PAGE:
Friday, September 12, 2008

A Couple of Midweek Concerts

Wednesday, September 10, was the Amoeba in-store by The Parson Red Heads and they performed a tight set of some of their best songs to a highly appreciative crowd. The turnout was good for this favorite local band who are so good at transmitting their joy of performance directly into the audience, I always feel a little better after one of their sets.

Performing as a band of eight on this occasion, Evan Way led the band through some of their prettiest and most danceable tunes. How anyone can stand still during this music baffles me. The enjoyment these guys get from playing together seems so genuine and is so strong you can't resist it.

Performing many songs from their newest EP Owl and Timber, "Crowds" had Evan and Erin Way singing together in a delicate chorus so stunning it could have wrung tears from a stone, and when they're joined by Sam Fowles on vocals here and in "Out To Sea" they sing some wonderful 3-part harmonies. I love the economic density of their compositions, everything in it's place, and not one superfluous note.

Sam told me it was a little nerve-wracking playing in front of his Amoeba co-workers, but his stage manner betrayed no stress. From their trademark white attire to the white flowers strapped to the mike stands to Erin's dancing tamborine moves during "Got It All", this band is always a pleasure to see. The Parson Red Heads are also appearing at Tangier on Friday night, September 12.

I was glad that the Amoeba shows always get me home early because I knew that Thursday night was going to be a marathon. I wanted to see two shows and four bands. On September 11th Gangi and Lions of Panjshir were playing at Tangier amd The Flying Tourbillon Orchestra and Avi Buffalo were at that legit stage space, The Unknown Theatre, off Santa Monica Blvd.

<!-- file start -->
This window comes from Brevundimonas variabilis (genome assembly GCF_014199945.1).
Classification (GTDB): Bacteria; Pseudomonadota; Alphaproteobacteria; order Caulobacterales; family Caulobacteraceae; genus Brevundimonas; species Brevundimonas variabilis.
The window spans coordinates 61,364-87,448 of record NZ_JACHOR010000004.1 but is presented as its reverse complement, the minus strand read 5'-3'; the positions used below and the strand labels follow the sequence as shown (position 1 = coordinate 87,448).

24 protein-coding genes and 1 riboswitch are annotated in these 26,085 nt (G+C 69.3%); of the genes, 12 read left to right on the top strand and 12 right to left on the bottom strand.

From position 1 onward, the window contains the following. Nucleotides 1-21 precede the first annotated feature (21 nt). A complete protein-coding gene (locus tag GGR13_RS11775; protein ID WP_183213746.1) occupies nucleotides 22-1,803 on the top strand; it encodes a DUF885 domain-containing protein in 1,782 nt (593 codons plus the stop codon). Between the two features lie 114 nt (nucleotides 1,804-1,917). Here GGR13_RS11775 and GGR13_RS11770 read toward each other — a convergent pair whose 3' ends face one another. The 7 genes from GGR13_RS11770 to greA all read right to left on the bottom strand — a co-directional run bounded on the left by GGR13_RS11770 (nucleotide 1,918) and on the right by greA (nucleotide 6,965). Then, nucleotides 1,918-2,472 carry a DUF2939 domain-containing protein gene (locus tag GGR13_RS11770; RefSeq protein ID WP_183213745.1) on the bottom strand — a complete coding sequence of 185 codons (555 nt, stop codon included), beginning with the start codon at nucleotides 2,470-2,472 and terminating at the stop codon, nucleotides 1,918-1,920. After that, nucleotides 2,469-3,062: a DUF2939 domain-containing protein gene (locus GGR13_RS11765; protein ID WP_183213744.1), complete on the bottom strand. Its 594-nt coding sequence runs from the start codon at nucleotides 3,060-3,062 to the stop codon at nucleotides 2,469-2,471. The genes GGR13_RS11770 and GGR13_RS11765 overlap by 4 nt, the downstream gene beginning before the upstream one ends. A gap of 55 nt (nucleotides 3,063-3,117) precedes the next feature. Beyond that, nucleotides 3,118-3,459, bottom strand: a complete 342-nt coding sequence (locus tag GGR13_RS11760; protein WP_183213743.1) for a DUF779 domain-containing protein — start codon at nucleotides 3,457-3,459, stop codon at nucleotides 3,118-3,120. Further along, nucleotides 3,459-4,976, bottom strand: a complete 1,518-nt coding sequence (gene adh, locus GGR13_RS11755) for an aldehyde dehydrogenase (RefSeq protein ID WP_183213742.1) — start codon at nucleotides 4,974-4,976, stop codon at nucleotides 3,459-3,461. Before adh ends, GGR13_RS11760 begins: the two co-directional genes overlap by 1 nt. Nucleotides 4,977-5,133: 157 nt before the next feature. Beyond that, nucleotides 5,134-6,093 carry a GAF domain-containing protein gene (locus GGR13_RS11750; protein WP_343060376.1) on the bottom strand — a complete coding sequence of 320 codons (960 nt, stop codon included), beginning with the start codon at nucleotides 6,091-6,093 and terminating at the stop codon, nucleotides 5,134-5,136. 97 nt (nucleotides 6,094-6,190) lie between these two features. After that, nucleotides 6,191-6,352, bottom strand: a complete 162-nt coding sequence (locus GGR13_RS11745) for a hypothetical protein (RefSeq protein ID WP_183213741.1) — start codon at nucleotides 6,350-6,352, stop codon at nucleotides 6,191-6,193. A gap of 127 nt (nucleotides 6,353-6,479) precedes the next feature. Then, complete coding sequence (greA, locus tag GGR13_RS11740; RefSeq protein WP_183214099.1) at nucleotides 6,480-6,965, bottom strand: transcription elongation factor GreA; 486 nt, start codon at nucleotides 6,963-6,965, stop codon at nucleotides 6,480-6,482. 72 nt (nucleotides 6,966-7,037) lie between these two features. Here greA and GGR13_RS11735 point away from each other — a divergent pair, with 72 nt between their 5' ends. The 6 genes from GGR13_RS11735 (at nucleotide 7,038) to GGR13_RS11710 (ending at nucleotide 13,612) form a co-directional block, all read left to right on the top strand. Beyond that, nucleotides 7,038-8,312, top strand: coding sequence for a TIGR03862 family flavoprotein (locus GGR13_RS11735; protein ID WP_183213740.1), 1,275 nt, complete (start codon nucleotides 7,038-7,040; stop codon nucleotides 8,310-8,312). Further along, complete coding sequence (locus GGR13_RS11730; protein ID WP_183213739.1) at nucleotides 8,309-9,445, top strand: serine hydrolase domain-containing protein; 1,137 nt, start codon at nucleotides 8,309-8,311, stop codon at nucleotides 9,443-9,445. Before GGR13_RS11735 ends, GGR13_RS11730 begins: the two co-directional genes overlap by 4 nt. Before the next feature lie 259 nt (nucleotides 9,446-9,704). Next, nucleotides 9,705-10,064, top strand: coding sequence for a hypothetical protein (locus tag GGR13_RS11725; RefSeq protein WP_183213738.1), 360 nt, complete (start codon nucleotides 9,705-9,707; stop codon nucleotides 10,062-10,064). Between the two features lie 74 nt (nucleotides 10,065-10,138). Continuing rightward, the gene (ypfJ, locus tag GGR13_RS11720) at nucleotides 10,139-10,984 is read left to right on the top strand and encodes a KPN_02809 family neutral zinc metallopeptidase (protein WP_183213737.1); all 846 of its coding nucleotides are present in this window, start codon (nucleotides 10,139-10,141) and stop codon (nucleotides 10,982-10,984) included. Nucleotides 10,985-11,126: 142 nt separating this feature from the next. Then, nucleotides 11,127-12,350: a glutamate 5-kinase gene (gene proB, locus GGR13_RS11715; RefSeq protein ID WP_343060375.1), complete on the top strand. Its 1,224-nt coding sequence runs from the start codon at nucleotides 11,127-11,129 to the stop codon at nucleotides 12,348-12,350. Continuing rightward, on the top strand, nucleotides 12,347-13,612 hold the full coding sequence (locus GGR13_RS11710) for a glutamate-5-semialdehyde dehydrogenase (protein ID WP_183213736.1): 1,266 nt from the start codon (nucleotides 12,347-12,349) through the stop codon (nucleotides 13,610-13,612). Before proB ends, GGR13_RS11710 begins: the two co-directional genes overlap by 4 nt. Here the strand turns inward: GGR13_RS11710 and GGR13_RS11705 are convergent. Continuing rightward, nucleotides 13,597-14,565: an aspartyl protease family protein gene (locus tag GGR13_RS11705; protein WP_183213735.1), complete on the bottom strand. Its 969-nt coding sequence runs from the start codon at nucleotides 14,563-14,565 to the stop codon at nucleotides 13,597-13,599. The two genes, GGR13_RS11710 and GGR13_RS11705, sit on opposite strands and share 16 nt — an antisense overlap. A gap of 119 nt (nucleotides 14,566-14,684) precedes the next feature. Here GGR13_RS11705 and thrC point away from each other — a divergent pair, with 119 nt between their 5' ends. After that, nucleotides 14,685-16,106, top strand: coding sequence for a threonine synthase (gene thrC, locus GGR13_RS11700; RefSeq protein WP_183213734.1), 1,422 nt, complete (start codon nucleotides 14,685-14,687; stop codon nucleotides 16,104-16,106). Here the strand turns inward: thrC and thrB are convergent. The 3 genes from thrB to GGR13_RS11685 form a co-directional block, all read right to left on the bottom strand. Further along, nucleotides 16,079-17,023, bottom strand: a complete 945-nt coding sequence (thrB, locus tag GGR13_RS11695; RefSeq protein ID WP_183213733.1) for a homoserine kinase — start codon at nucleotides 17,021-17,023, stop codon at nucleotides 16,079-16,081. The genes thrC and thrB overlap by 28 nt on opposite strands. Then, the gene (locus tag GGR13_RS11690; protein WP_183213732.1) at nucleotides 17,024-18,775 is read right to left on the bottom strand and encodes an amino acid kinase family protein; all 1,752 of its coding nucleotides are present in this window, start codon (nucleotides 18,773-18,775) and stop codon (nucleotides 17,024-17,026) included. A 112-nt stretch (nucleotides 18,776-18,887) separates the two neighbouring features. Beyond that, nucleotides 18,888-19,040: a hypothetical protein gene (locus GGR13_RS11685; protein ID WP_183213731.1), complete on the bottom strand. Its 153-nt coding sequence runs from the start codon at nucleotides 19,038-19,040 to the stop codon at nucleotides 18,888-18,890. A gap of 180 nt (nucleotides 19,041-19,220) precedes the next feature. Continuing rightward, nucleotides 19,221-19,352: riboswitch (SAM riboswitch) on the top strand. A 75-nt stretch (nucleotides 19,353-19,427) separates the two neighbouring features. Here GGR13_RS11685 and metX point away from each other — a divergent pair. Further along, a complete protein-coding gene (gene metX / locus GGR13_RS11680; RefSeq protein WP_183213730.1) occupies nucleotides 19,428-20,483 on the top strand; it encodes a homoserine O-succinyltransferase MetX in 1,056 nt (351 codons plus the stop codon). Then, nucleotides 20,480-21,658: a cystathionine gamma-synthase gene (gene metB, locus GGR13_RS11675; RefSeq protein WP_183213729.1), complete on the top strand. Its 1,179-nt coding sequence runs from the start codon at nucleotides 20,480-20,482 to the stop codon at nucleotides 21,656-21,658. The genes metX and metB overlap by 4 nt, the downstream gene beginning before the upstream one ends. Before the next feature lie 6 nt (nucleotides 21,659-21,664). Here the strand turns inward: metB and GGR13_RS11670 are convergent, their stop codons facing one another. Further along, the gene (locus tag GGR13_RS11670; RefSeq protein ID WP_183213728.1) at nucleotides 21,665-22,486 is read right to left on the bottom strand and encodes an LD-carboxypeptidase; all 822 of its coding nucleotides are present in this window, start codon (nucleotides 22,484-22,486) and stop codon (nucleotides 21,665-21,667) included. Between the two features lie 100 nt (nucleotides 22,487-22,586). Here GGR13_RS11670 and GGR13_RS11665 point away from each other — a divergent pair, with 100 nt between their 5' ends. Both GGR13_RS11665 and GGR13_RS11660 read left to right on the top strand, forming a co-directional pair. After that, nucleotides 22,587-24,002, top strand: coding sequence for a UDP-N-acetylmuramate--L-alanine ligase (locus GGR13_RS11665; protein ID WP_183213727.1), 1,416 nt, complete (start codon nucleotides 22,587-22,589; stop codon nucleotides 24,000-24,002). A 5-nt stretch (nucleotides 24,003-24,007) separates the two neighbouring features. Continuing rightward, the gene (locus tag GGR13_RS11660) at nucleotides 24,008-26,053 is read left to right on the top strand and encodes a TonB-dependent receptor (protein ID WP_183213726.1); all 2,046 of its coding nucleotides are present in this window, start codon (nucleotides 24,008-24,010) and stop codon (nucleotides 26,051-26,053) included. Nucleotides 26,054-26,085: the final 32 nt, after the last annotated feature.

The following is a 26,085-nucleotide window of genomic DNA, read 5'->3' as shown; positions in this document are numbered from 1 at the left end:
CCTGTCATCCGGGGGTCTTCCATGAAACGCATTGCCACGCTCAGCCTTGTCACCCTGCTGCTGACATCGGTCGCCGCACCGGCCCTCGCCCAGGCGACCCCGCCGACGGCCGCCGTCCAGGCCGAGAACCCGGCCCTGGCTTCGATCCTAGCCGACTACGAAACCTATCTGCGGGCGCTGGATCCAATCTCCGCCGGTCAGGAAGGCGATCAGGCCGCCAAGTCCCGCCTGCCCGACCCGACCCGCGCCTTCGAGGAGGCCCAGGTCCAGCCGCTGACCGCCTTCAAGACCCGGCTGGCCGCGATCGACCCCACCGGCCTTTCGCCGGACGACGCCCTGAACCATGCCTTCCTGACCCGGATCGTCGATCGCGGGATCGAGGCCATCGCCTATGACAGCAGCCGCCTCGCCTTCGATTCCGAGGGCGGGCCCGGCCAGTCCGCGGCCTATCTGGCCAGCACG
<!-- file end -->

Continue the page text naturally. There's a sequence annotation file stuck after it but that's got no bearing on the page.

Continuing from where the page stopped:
First I raced over to Tangier to see if the show started at 8, which was about right as the first band started at about 8:15. They were called Jeff Ramuno 'n the Gunslingers and I thought they were pretty great, though I'd never heard of them before.

I was there early so there were only about 7 people when the band started, but they immediately caught the attention of everyone in the room (and the room did start to fill up). Jeff Ramuno plays in a kind of hippie/folk-rock, alt-country style, but is very strong vocally as well as creative in his songwriting . I really enjoyed "Five Curtains" and "The Wait" with all it's backward samples. A really good back up band of drummer and bass player along with a violin player and back up singer who had never played with them before, after only one night of rehearsal. But she had complete command of the songs and offered strong vocal support that I can't imagine them without.

I really loved the way the three back ups would sometimes add their harmonies unmiked, and in a delightful room like at Tangier, they could not only be heard, but their voices possessed an incredible warmth. Kind of like analog as opposed to digital. Fronted by the the passionate and heartfelt vocals of Jeff Ramuno this group seems to be fully formed and ready to go out and have an impact.

I got to enjoy some time with Matt Gangi and Lyle Nesse before the show and share some thoughts as Lyle tinkered with their equipment. He explained how much of their sound is blended together on stage in front of us as opposed to just pushing an on and off switch, out of which comes a prearranged back up track.